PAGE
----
Overwhelmed by terror now, Hamhaduke turned his gaze at the Lord's face. The eyes were beaming the fiery-red hues, but the red was now glowing like the incandescent coals in an ironsmith's furnace and refusing to reveal pupil and iris in their blaze. A roar of a savage beast sounded from the Lord's throat, betraying cravings of oppressed desires and heralding the death of a hapless prey - Hamhaduke in this instance. The jaws on that well-shaped face were extended to simulate the muzzle of a wild wolf. The mouth opened wide and revealed the dentures, and then the canines of the upper jaw began to lengthen, revealing their deep roots until they were long and sharp and ready to devour.
"Bloody hell! I knew it! I'd suspected you weren't human!" screamed Hamhaduke as those menacing jaws charged onto his throat and the crooked canines sank in the carotid.
Another roar sounded heavy, and then abated with a frayed cry to be succeeded by the lengthy rattle of a murderous reptile. The Lord's skin was gradually transformed into solid mucus, and through the filmy substance of mucus the perplexed branches of the blood vessels - blue and red - were discernible. Raising his bewildered gaze, Hamhaduke saw his own blood leave his carotid and pass through the rheumy throat of the beast. The glowing red colour in the Lord's eyes then darkened with micro-explosions, and the retinas suddenly acquired a glistening silver coating that deflected the dim light of the room and testified to the beast's eerie ecstasy for the satisfying of a crucial vital need -the thirst for fresh human blood. Inevitably came the daze to Hamhaduke's senses as he had lost gallons of blood. His faculties were now weakened and he was completely unable to resist the beast that was still relentlessly bloodsucking him.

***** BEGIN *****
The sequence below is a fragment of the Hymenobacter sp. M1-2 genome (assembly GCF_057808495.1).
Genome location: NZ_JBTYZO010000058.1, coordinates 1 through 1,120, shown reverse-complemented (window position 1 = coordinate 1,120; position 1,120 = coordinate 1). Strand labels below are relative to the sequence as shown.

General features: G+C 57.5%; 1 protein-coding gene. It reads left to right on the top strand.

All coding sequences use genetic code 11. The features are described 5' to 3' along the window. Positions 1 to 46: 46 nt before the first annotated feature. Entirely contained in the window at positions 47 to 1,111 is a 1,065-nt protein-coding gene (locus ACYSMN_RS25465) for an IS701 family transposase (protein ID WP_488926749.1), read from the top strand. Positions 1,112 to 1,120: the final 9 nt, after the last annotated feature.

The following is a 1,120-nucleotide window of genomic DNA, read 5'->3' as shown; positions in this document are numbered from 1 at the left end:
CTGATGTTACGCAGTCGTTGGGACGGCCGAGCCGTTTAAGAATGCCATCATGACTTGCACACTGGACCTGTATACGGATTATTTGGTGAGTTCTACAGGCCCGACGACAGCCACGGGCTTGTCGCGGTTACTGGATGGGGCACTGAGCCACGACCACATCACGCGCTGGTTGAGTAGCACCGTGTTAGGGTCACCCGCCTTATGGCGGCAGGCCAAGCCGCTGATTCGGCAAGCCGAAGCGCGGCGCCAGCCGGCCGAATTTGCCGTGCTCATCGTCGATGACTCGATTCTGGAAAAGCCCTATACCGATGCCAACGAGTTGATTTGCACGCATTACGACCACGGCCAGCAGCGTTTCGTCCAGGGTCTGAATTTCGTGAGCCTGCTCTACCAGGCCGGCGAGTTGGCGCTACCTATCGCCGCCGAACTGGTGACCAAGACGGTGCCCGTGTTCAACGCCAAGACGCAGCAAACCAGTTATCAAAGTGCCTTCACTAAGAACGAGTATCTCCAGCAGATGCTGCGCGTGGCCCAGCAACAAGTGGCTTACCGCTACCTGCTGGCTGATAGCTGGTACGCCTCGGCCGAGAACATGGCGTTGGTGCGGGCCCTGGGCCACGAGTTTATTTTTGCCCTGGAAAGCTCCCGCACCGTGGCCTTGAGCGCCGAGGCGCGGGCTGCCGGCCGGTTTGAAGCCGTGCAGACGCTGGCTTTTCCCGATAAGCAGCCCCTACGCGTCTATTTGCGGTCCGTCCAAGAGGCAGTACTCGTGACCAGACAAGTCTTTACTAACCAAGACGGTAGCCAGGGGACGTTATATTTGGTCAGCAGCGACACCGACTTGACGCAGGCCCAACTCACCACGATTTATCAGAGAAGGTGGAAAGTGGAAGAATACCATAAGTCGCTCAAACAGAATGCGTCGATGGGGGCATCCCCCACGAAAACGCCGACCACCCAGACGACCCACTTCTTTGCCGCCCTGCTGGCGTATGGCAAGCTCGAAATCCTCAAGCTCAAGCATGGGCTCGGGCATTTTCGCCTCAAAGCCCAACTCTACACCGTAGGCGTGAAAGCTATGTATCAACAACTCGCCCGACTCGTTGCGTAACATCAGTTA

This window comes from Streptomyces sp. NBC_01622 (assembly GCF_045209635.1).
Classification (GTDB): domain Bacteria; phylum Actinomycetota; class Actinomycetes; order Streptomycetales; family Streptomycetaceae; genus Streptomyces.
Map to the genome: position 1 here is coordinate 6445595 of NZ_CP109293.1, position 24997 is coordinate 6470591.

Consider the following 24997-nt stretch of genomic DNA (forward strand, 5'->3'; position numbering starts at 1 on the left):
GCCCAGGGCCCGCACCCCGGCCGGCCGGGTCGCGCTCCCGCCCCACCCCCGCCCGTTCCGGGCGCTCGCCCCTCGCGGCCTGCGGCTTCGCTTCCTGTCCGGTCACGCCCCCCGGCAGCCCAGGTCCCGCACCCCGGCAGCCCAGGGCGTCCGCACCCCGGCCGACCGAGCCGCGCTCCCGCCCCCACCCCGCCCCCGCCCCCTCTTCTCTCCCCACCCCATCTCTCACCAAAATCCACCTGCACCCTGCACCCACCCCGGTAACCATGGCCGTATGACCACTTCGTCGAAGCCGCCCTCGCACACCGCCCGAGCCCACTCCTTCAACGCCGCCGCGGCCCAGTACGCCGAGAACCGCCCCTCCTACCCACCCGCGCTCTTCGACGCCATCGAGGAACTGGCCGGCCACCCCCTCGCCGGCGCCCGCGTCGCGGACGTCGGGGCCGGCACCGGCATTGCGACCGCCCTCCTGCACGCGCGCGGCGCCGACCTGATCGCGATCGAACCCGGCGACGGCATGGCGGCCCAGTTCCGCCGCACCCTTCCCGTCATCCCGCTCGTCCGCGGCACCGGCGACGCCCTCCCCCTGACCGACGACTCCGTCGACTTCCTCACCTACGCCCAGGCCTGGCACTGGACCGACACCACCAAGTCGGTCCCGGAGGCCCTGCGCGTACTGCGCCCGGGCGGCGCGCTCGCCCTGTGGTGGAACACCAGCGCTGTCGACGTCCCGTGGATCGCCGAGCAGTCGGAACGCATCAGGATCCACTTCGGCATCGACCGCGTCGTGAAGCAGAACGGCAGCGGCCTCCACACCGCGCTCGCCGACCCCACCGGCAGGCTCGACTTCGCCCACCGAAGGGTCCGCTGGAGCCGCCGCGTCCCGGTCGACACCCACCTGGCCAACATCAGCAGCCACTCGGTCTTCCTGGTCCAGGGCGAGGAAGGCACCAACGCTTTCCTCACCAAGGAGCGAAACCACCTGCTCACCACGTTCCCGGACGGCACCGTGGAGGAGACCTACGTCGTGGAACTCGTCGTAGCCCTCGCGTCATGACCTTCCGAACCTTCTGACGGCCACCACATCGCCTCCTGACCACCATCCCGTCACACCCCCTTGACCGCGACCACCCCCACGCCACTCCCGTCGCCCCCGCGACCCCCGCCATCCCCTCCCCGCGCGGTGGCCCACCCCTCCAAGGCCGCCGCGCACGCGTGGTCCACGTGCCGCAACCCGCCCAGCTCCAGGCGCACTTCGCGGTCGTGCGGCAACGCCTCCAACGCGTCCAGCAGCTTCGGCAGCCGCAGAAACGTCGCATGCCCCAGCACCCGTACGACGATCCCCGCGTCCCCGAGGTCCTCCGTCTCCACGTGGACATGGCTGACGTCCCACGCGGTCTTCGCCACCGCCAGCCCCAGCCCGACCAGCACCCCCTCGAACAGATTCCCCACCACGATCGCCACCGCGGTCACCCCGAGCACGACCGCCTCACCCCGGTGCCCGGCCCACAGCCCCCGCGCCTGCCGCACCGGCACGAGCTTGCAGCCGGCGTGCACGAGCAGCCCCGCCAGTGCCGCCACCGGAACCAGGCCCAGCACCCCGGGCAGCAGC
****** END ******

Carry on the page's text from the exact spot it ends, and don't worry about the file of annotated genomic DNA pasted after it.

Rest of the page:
The blood! –this red magic elixir that holds humans upon the cryptic riddle of cosmogony called life fed abundant the glands of the beast and its endless pleasures made the silver-grey eyes glow like two full moons. The rheumy body writhed wholesomely from the energy it was reaping and coruscated in its entire form from the thrill. These were the last images that Hamhaduke witnessed amidst his mind's confusion before that deathly fainting approached and rejected his gaze into the darkness. Until the beast had sucked enough and, releasing Hamhaduke from its bloodlusting jaws, it threw his bruised left-over on the floor. The rheumy body was now abandoning the beast's structure, giving way to the human pale skin and the face slowly and steadily returned to its former appearance. The beast was now of human form. The form of Lord Greywood.